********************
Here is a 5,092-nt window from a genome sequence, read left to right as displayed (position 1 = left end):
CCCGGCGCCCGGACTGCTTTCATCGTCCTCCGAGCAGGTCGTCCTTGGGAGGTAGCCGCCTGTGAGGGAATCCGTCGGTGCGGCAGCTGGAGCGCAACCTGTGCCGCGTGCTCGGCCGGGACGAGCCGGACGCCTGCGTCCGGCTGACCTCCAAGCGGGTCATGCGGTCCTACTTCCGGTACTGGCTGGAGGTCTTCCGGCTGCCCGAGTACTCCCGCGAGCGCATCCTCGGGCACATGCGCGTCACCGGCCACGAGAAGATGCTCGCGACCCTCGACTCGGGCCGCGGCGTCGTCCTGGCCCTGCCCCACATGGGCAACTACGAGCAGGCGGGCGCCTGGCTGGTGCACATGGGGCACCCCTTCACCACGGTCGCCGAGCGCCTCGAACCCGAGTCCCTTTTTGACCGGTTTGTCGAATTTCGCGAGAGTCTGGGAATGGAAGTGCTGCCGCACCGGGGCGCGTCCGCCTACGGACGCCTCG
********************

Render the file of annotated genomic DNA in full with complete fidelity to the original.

Here is a 5,092-nt window from a genome sequence, read left to right as displayed (position 1 = left end):
CCCGGCGCCCGGACTGCTTTCATCGTCCTCCGAGCAGGTCGTCCTTGGGAGGTAGCCGCCTGTGAGGGAATCCGTCGGTGCGGCAGCTGGAGCGCAACCTGTGCCGCGTGCTCGGCCGGGACGAGCCGGACGCCTGCGTCCGGCTGACCTCCAAGCGGGTCATGCGGTCCTACTTCCGGTACTGGCTGGAGGTCTTCCGGCTGCCCGAGTACTCCCGCGAGCGCATCCTCGGGCACATGCGCGTCACCGGCCACGAGAAGATGCTCGCGACCCTCGACTCGGGCCGCGGCGTCGTCCTGGCCCTGCCCCACATGGGCAACTACGAGCAGGCGGGCGCCTGGCTGGTGCACATGGGGCACCCCTTCACCACGGTCGCCGAGCGCCTCGAACCCGAGTCCCTTTTTGACCGGTTTGTCGAATTTCGCGAGAGTCTGGGAATGGAAGTGCTGCCGCACCGGGGCGCGTCCGCCTACGGACGCCTCG